The Good Job Site

How a House of Good Intention Makes All the Difference
 

Building a house is dirty work, but having the right team with the right goals and attitudes can make the process a whole lot more pleasant and rewarding. I’ll use the example of our experience during the construction of a LEED certified home in Darien, CT, to give you an idea of what I mean.

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Usually I tell clients that starting a project in the winter is no big deal. As long as we can get concrete in the ground, building in the winter generally doesn't cause problems—it’s often just a matter of adjusting the schedule around any inclement weather.  But this year was a completely different story. While this house was under construction, we had 85 inches of snow, and it was absolutely freezing for the first 6 weeks of the year. When the guys could make it to the job site, they were out shoveling foundations, roofs, driveways, and lumber stacks for hours on end. We had 2 to 3 feet of snow on the ground for most of the winter. Once the weather warmed up a bit, everything turned to mud. And then it wouldn’t stop raining or sleeting or snowing and then raining again.

There's also the general sense of chaos that occurs on most big projects. On one of my visits to the job site, things seemed especially hectic. Temporary subfloor had been pulled up to install ducts. Holes were being cut in framing everywhere for plumbing and HVAC lines. It was all dark and mud and sawdust and way too many guys working and way too many holes in the floor to fall through. And of course I was wearing high heels.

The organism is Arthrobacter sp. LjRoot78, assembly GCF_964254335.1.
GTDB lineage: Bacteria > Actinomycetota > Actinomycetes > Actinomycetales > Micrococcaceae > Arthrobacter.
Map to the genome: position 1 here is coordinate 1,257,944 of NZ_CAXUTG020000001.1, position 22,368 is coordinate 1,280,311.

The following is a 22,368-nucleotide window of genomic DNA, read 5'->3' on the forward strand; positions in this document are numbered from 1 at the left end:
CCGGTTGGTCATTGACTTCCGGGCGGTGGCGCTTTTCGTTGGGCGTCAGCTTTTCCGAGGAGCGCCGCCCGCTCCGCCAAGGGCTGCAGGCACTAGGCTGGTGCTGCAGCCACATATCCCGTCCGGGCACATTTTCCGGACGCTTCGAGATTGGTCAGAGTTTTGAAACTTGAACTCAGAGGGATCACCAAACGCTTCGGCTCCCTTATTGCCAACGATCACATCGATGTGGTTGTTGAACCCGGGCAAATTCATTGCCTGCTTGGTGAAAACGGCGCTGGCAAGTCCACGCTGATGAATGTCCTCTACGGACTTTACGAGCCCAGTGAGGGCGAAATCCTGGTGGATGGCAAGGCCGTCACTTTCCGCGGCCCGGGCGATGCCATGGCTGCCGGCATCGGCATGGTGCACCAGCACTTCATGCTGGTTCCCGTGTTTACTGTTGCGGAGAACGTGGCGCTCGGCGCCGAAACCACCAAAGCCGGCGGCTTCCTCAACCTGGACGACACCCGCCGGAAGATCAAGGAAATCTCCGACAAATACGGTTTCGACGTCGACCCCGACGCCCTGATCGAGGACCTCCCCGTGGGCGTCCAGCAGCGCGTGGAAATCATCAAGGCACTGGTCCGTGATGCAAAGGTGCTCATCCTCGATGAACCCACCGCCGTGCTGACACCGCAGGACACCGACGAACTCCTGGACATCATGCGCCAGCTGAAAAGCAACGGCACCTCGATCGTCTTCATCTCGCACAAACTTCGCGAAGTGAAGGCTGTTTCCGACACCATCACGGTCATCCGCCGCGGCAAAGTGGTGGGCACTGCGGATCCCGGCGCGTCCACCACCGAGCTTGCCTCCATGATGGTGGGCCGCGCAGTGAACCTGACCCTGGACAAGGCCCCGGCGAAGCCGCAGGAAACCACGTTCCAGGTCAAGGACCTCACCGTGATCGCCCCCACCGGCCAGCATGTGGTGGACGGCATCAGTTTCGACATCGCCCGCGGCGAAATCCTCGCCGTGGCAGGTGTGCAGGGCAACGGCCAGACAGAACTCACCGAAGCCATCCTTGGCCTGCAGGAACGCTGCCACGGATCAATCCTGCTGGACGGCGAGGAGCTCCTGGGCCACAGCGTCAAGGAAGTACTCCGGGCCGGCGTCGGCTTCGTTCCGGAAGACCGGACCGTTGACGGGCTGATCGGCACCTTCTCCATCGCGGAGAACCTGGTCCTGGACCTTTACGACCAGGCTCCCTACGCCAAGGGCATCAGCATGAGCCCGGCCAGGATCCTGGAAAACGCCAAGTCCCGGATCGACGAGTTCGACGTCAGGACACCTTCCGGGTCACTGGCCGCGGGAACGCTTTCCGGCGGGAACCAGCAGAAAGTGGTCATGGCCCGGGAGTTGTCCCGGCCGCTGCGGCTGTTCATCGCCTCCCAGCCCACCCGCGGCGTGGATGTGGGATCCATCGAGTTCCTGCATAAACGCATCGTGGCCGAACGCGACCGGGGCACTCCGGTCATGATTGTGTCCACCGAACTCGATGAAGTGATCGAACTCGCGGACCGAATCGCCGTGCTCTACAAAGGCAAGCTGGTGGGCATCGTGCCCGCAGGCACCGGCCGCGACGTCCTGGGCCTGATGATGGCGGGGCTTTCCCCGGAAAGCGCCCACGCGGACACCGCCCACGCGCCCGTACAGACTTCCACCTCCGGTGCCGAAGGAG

Yet every person on this site was totally cheerful, nice, fun, and happy. It was the highlight of my day to go to the site. 
 

There is just something better about building a green home. Everyone on board cares and likes what they do. We all believe in what we are doing. Everyone is sort of cut from the same cloth—the contractor, tradespeople, architects, and clients. Everyone is doing a really, really good job. This is a great job. This is the way a job should be. 

People who have horrible building experiences have no idea what it is like to build a house of good intention. This is a completely different world. This is one of the bonuses of designing green homes: whenever we go to job sites we have a great day.

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